Cheers had an energy level few series ever achieve and came closer than any series to Shakespearean-style romantic comedy. Unfortunately most future TV writers will never figure out its simple "secrets," and we will all suffer for it.
STEVEN SIFERD, Alpine, Calif.
I agree that the writers of Cheers were smart and witty, but because the emphasis was almost always on the sexual exploits of Sam Malone, I believe this was probably one of the most detrimental programs on network TV. I would like to recommend that the entire staff and crew be assigned to six weeks' community service in a pregnancy crisis center
CONNIE ANDERSON, Maryville, Tenn.
Every day you read about carjackings, robberies, child abuse and murders. Then you pick up PEOPLE and read about Tony and Claire Maglica and say, "Thank you, God, I can believe in miracles again!" I'm keeping that article by my bedside, so when I think I'm having a bad day and start feeling sorry for myself, I can jolt myself back to reality.
LYNNE KOFFEL, Seal Beach, Calif.
How wonderful to read about a millionaire who uses his wealth for something besides collecting villas, sports cars and sex partners.
KATHLEEN MALLEY, Dallas
As I listened to the news of the deaths of the West Memphis boys, my son was celebrating his 8th birthday by riding his bicycle to his favorite wooded hideout down the street. I ran and brought him home and am still afraid to let him play there. I will never understand a world in which innocents can die in such a horrendous way. I pray for all of us.
CATHERINE WICKER, Paragould, Ark.
"Monstrous evil" cannot begin to describe the inhuman acts committed in West Memphis, Ark. Whoever—or should I say whatever—could do this to anyone, let alone three children, does not deserve a judicial system. Can this community "struggle to understand the evil"? The only understanding to be realized from this act is the understanding of watching the killer writhe in pain as electricity flows through him. Or better yet, let the parents have him!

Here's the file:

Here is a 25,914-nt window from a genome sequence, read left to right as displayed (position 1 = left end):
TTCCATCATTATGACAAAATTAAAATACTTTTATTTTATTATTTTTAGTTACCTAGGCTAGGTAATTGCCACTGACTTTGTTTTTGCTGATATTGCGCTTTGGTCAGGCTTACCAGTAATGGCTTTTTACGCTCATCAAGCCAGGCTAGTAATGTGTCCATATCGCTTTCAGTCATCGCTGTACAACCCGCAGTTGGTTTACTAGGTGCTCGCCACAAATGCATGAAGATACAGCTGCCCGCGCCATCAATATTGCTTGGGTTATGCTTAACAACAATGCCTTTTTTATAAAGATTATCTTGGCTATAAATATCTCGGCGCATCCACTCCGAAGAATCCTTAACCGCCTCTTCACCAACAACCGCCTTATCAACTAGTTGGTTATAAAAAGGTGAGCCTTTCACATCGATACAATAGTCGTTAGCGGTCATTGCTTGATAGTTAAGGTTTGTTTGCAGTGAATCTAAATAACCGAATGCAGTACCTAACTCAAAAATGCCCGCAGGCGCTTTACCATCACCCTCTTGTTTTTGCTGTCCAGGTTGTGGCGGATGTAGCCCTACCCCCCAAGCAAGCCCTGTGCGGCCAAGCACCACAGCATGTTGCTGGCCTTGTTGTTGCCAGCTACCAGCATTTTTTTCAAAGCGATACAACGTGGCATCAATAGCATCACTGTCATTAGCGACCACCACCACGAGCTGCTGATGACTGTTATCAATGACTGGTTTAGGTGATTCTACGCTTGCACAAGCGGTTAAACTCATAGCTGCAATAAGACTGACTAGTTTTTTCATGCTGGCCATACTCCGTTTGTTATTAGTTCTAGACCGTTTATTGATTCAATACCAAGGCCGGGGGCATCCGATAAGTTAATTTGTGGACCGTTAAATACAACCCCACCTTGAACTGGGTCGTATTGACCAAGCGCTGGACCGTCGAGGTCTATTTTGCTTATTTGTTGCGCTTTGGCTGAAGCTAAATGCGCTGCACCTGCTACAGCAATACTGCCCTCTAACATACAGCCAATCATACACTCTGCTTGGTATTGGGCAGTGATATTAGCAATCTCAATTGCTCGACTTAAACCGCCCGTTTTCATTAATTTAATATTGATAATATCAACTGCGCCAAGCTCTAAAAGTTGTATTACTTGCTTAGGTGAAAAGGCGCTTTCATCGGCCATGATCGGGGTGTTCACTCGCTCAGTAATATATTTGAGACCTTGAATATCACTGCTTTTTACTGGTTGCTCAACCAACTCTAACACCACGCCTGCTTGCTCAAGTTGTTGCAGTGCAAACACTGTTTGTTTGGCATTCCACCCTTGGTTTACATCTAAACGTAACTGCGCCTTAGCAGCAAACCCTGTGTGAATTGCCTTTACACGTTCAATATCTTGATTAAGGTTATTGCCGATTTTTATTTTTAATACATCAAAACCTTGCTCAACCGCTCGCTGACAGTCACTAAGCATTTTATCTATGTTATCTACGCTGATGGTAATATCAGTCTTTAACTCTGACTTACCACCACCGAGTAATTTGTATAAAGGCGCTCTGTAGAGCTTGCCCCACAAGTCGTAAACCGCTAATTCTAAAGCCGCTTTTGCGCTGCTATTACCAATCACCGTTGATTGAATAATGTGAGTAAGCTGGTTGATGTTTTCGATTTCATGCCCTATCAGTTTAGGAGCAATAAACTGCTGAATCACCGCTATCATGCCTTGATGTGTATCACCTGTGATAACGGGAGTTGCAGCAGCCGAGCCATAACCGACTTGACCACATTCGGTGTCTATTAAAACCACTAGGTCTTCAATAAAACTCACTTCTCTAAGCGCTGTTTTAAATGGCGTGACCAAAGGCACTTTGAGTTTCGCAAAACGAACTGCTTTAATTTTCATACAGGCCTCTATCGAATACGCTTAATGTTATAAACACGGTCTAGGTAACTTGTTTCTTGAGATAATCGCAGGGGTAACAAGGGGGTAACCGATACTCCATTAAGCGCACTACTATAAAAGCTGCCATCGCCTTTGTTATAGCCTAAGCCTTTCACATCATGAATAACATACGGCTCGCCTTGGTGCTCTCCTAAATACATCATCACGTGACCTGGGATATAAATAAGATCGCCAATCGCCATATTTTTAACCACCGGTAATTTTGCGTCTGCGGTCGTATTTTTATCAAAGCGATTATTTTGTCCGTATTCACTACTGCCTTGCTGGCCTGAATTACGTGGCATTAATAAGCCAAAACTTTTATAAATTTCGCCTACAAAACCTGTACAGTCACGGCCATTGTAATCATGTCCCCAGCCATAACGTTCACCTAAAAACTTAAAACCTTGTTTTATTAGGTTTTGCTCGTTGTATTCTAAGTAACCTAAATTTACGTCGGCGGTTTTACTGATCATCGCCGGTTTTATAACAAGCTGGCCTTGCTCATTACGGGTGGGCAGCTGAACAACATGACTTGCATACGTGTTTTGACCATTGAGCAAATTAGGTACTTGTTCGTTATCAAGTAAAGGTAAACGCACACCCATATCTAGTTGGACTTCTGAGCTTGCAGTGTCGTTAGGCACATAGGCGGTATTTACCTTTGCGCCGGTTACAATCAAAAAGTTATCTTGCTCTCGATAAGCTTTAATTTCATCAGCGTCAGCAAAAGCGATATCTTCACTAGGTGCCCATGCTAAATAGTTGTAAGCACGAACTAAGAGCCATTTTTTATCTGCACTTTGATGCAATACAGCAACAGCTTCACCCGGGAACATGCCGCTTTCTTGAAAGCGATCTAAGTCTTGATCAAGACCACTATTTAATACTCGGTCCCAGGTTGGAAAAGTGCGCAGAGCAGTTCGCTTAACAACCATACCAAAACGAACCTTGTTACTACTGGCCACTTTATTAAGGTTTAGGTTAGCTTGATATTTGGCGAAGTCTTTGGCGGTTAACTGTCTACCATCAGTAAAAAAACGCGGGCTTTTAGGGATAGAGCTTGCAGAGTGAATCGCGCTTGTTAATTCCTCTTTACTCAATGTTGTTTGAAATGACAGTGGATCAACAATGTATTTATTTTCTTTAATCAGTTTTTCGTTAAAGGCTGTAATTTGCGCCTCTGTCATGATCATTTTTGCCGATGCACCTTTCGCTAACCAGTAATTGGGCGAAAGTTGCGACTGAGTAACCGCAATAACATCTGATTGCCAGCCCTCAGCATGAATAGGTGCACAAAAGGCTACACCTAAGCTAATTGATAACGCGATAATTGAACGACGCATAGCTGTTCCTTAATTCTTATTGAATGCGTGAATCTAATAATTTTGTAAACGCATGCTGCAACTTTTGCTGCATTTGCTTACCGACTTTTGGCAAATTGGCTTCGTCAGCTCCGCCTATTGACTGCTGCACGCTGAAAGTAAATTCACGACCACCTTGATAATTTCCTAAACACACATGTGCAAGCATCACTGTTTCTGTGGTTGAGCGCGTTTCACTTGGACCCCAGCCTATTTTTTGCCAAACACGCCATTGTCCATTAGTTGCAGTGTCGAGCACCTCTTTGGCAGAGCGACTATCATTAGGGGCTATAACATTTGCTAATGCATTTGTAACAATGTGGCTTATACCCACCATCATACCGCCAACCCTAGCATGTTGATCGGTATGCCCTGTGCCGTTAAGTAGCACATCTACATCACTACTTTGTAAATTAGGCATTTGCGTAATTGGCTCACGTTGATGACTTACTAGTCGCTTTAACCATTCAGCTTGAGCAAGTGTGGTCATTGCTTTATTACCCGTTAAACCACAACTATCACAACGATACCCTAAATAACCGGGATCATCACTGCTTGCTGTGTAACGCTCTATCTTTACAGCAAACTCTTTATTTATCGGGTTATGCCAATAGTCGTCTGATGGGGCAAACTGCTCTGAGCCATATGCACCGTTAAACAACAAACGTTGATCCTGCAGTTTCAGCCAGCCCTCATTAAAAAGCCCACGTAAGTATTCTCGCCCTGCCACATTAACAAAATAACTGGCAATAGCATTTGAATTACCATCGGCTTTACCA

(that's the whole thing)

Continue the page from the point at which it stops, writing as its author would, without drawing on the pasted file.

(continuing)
ED WILLIAMS, West Grove, Pa.
As a sophomore at the University of Notre Dame, I was wondering if Dennis Jay is a Notre Dame fan or a Notre Dame student? Putting the picture of him wearing a Notre Dame hat and sweatshirt in your article on fraternity hazing degrades the integrity of a university that prides itself on remaining fraternity-and sorority-free. I think an apology is in order.
SCOTT PALUMBO, Phoenix
No denigration of Notre Dame was intended. Dennis Jay lives in South Bend, Ind., where the university is located, and is a Notre Dame fan.
Boy, are you people naive! So the responsibility lies with the universities? What about the participants? If they haven't the brains to know that these are stupid and immature activities, whose fault is that? Most of these twits leave for college just panting to join a fraternity and party. When the experience turns sour, they look for somewhere to place blame instead of standing up and saying, "Gee, I was really stupid."
LAURA ALLEN, Granger, Ind.
Several years ago when my husband was initiated into a fraternity at a college in Georgia, I was appalled at the condition he was in the next day. This fraternity kept the pledges out all night in the woods in minimal clothing. Each fraternity "brother" took turns punching the pledges in the chest or directly over the heart as hard as he could. Firecrackers were placed on their feet, necks, chests and groins. If a fraternity is supposed to be a boy's link into adulthood and the formation of lasting friendships, I think a boy would be better off going to the state pen and finding friends there.
NAME WITHHELD, St. Augustine, Fla.
SHERRY ANNETTE JOHNSON
I am a dental assistant, and while I am sympathetic to Sherry Johnson and the others who contracted HIV from Dr. Acer, I am fed up with the constant questions from people who want to have mandatory testing for health-care workers. We in the dental profession sterilize, drape, wrap, sanitize, scrub, disinfect, wear gloves, goggles and protective clothing. The next time you're in a restaurant, ask if you can view the kitchen. I guarantee that they are not nearly as clean or caring as we are, yet we constantly get the bad press.
C. KEENE, Marietta, Ga.
Correspondents were moved by the kindness of Tony and Claire Maglica and their rescue of wounded 12-year-old Sead Bekric from Bosnia (PEOPLE, May 24). They were outraged, in equal measure, by the murder of three-year-old hoys in West Memphis, Ark.